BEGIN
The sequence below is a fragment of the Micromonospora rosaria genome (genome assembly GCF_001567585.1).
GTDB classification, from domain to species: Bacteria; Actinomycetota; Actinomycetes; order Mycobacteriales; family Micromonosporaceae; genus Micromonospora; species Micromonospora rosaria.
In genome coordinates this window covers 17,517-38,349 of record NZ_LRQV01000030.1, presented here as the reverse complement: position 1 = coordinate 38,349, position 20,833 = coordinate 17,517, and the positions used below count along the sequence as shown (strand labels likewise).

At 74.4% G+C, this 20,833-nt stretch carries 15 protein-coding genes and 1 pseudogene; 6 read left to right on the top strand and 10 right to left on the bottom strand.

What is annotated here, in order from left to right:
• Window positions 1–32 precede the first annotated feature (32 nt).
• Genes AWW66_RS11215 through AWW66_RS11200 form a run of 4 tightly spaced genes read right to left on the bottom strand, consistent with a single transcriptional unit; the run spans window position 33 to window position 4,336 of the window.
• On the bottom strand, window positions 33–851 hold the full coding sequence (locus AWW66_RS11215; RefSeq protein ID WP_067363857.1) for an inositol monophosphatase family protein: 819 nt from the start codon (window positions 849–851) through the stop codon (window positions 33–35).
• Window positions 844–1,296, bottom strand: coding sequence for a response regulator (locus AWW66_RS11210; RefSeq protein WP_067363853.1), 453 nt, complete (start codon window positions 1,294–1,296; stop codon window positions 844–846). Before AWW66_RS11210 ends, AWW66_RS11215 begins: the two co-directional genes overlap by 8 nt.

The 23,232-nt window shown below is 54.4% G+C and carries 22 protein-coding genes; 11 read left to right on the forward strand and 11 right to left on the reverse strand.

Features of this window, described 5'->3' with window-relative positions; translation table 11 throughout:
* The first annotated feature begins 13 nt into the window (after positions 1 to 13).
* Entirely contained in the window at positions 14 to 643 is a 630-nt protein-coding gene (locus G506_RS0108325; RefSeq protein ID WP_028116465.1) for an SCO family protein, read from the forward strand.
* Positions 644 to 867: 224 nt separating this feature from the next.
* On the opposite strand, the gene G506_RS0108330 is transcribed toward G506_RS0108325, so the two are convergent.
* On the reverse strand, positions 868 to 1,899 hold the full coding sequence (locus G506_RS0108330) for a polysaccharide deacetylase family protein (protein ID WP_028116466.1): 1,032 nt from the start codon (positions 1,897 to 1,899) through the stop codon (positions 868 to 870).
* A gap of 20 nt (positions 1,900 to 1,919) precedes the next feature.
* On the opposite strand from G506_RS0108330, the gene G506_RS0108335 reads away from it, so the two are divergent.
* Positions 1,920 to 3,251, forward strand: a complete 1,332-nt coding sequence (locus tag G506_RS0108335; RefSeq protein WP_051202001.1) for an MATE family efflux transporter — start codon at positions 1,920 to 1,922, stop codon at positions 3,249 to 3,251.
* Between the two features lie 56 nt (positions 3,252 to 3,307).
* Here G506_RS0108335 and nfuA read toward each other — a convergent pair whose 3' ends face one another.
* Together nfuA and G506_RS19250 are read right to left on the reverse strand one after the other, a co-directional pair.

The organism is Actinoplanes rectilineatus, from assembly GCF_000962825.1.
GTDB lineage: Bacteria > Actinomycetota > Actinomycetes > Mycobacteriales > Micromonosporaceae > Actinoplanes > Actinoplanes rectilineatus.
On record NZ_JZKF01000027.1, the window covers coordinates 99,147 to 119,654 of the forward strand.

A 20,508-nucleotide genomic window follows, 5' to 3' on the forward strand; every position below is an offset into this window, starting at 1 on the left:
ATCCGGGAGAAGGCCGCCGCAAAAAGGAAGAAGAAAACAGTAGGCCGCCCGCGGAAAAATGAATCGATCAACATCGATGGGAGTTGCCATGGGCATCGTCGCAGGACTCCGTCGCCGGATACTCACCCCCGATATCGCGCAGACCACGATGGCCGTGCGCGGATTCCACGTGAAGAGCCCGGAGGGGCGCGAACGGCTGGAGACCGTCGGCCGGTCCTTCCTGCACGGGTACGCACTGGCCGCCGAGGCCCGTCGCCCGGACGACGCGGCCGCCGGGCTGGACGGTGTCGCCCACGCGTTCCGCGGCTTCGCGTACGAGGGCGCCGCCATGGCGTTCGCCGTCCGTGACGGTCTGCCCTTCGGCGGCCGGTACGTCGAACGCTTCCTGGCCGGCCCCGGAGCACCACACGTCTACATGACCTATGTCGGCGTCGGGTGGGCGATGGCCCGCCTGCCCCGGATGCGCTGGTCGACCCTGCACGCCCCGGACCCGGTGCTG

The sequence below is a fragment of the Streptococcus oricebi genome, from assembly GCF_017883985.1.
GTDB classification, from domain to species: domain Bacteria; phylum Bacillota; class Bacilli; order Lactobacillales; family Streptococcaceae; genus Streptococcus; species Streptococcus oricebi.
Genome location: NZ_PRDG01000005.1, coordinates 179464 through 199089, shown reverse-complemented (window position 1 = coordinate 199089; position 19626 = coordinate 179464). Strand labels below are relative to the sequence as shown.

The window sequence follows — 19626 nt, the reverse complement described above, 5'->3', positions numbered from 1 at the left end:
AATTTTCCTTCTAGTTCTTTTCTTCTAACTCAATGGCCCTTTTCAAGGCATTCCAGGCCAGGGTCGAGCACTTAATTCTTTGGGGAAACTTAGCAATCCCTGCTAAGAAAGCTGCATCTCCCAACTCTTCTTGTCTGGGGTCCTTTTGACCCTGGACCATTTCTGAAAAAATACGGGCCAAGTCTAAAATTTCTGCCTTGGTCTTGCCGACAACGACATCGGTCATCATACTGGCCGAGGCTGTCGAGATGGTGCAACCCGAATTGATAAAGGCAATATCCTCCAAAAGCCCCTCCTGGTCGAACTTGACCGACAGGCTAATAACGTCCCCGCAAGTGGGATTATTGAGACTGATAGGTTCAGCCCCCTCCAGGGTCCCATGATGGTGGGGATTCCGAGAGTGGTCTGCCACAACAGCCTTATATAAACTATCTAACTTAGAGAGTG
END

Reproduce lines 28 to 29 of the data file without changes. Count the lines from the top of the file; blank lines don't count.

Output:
The sequence below is a fragment of the Streptococcus oricebi genome, from assembly GCF_017883985.1.
GTDB classification, from domain to species: domain Bacteria; phylum Bacillota; class Bacilli; order Lactobacillales; family Streptococcaceae; genus Streptococcus; species Streptococcus oricebi.